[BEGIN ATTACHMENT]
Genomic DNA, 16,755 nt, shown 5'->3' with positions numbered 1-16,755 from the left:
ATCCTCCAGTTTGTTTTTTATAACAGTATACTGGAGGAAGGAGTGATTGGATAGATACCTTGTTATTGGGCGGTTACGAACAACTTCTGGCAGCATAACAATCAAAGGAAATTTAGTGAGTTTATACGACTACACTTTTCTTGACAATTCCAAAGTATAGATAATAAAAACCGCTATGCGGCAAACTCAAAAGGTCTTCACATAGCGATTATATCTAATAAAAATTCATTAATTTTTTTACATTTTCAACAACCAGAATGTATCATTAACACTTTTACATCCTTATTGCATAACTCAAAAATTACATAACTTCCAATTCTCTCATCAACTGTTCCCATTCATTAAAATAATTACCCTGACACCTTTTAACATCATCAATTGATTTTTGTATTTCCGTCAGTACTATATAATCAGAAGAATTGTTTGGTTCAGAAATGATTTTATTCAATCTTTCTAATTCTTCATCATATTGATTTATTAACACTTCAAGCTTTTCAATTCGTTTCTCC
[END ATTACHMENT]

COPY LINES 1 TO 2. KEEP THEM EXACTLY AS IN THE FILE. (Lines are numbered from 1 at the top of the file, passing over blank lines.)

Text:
Genomic DNA, 16,755 nt, shown 5'->3' with positions numbered 1-16,755 from the left:
ATCCTCCAGTTTGTTTTTTATAACAGTATACTGGAGGAAGGAGTGATTGGATAGATACCTTGTTATTGGGCGGTTACGAACAACTTCTGGCAGCATAACAATCAAAGGAAATTTAGTGAGTTTATACGACTACACTTTTCTTGACAATTCCAAAGTATAGATAATAAAAACCGCTATGCGGCAAACTCAAAAGGTCTTCACATAGCGATTATATCTAATAAAAATTCATTAATTTTTTTACATTTTCAACAACCAGAATGTATCATTAACACTTTTACATCCTTATTGCATAACTCAAAAATTACATAACTTCCAATTCTCTCATCAACTGTTCCCATTCATTAAAATAATTACCCTGACACCTTTTAACATCATCAATTGATTTTTGTATTTCCGTCAGTACTATATAATCAGAAGAATTGTTTGGTTCAGAAATGATTTTATTCAATCTTTCTAATTCTTCATCATATTGATTTATTAACACTTCAAGCTTTTCAATTCGTTTCTCC